Stout. There's loads of rubbish been written about British Stouts after WW I. Mostly about them all being sweet. M & B's Stouts show how wrong that generalisation is. In the 1920's and 1930's, with attenuation over 80%, M & B's Stouts would have been drier than Guinness. The attenuation fell a bit after WW II, but was still mostly hovering close to 80%.
There's limited data, but it looks to me like we've an example of style splitting with Nourishing Stout and Extra Stout. The date where Extra Stout appears is important, 1932. That's in the chaotic period of an unwise jump in beer tax between 1931 and 1933. It was a disaster all round. Brewers dropped gravities to keep the retail price the same and the tax collected fell.
What some breweries did, when they perceived a demand for a beer at the old strength, was to introduce a "new" product, that was basically the old beer, just with a new name. Barclay Perkins did this with their Mild, introducing XX Ale at the same strength as X Ale had been before the gravity drop. Extra Stout looks like one of these beers. Look how the gravity of Nourishing Stout fell from 1048º to 1043º and Extra Stout appears at 1049º.
I'm astonished to see that M& B's two Stouts not only survived the war, but remained at pretty much the same gravities. I'm struggling to think of any other beer - export versions excepted - where that's true.
That Amba is a funny one: a pale Old Ale. Old Ale was popular in the West Midlands before WW II - still is to some extent. But it's usually a dark beer. Always, really. It would be great to know more about the beer's history.
And blow me if there isn't another beer that's the same gravity either side of WW II, Strong Ale. (I've just thought of another example. Seeing that 1106 OG has reminded me: Barclay's Russian Stout. That managed to navigate both World Wars with no drop in gravity.) It's a pretty powerful beer, with a decent attenuation for such a high gravity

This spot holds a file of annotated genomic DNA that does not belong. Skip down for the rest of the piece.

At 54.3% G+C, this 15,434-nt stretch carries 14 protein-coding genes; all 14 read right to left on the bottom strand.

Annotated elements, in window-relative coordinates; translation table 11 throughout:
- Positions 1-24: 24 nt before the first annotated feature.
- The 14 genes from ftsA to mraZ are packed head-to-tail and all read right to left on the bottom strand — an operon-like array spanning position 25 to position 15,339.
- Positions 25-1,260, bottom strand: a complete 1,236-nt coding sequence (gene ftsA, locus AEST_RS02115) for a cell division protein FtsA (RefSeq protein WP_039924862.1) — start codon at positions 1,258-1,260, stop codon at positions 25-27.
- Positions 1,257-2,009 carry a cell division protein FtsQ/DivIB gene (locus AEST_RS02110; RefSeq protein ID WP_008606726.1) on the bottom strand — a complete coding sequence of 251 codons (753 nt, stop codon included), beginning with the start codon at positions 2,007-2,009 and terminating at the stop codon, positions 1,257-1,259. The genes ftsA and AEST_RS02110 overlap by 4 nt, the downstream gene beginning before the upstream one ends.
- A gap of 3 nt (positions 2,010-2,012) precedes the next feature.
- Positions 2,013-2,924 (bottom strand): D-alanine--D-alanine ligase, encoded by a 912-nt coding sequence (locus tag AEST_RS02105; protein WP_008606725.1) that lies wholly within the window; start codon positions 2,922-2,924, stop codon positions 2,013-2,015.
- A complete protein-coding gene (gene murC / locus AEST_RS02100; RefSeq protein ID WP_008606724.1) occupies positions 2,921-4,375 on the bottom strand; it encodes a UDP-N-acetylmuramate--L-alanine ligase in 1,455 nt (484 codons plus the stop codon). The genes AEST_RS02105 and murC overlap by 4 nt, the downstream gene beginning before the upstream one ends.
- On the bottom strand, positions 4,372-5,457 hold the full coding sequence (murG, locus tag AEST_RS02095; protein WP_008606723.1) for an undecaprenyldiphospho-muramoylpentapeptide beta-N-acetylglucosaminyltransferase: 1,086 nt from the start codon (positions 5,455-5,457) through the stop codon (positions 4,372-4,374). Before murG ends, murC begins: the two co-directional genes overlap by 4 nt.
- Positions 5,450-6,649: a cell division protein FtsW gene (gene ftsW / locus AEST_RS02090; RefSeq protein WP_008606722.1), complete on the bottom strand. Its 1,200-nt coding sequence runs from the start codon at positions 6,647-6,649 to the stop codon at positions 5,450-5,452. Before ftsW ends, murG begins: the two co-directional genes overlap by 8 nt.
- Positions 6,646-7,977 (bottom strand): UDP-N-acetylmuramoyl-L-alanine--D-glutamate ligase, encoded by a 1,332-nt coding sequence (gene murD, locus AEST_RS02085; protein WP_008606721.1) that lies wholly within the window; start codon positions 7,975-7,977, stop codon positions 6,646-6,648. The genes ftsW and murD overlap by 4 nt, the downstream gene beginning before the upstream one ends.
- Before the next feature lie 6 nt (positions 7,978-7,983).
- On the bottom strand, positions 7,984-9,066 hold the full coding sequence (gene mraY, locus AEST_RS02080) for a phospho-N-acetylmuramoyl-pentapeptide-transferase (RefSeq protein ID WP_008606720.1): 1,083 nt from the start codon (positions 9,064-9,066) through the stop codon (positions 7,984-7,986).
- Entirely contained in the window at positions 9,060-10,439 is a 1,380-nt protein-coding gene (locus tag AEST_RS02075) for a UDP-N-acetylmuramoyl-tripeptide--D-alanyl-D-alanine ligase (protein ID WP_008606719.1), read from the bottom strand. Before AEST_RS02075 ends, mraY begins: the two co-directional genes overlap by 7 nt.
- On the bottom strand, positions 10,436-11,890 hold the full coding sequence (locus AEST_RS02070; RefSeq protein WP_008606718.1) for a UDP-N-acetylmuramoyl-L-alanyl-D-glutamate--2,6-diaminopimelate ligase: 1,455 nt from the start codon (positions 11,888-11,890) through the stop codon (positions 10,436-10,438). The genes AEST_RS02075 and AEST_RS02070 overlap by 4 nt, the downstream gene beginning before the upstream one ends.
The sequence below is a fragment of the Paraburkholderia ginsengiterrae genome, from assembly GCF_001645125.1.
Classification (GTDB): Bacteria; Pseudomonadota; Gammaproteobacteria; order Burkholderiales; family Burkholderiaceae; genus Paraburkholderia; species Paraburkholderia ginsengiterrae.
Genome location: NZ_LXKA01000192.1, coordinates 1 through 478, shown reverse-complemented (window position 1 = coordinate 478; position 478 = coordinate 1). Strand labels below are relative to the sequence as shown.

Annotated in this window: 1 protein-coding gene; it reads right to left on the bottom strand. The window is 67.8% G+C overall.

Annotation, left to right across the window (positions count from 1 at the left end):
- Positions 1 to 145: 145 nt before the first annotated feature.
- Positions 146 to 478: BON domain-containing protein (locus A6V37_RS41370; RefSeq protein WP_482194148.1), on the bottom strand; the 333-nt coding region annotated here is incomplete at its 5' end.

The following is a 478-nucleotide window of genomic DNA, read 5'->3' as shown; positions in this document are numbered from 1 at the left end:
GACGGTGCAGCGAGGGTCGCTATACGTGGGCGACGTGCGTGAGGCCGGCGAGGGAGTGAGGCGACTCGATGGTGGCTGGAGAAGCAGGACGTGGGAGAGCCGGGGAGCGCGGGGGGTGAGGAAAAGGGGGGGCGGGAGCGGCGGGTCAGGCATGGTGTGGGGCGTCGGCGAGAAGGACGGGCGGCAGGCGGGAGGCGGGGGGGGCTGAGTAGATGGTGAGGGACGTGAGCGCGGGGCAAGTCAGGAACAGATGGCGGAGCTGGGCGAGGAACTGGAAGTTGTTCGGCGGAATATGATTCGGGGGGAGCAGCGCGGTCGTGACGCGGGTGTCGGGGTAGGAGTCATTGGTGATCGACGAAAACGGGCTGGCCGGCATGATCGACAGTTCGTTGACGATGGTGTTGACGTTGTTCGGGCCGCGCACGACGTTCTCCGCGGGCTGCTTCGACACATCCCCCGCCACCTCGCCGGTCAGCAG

You're probably thinking (hoping?) that this series is over now. It isn't, there's more M & B to come.
|Mitchell & Butler Strong Ale and Stout 1926 – 1954|
|1951||Nourishing Stout||Stout||1/5d||pint||bottled||0.04||1007.4||1042.8||1 + 10||4.6||82.71%|
|1951||Extra Stout||Stout||10.5d||half||bottled||0.04||1009||1048||1 + 9||5.1||81.25%|
|1951||Nourishing Stout||Stout||1/6d||pint||bottled||0.07||1007.3||1042.1||1 + 12||4.5||82.66%|
|1953||Nourishing Stout||Stout||10d||half||bottled||0.06||1006.5||1039.2||1 + 11||4.3||83.42%|
|1953||Extra Stout||Stout||1/-||half||bottled||0.05||1008.2||1049||1 + 11||5.3||83.27%|
|1953||Extra Stout||Stout||1/-||half||bottled||0.05||1009.8||1046.2||21 B||4.7||78.79%|
|1954||Extra Stout||Stout||1/-||half||bottled||0.05||1011.2||1049||1 + 14||4.9||77.14%|
|1962||Extra Nourishing Stout||Stout||13d||half||bottled||0.05||1012.2||1037.1||275||3.1||67.12%|
|1958||Amba Pale Old Ale||Old Ale||15d||nip||bottled||0.04||1012.4||1056.3||18||5.5||77.98%|
|1932||Strong Ale||Strong Ale||10d||half||bottled||0.12||1023.9||1108||11.1||77.87%|
|1935||Strong Ale||Strong Ale||9d||half||bottled||0.11||1022.7||1109||11.4||79.17%|
|1953||Strong Ale||Strong Ale||2/4d||half||bottled||0.19||1026.5||1106||6 + 40||10.5||75.00%|
|Whitbread Gravity book held at the London Metropolitan Archives, document number LMA/4453/D/02/001|
|Whitbread Gravity book held at the London Metropolitan Archives, document number LMA/4453/D/02/002|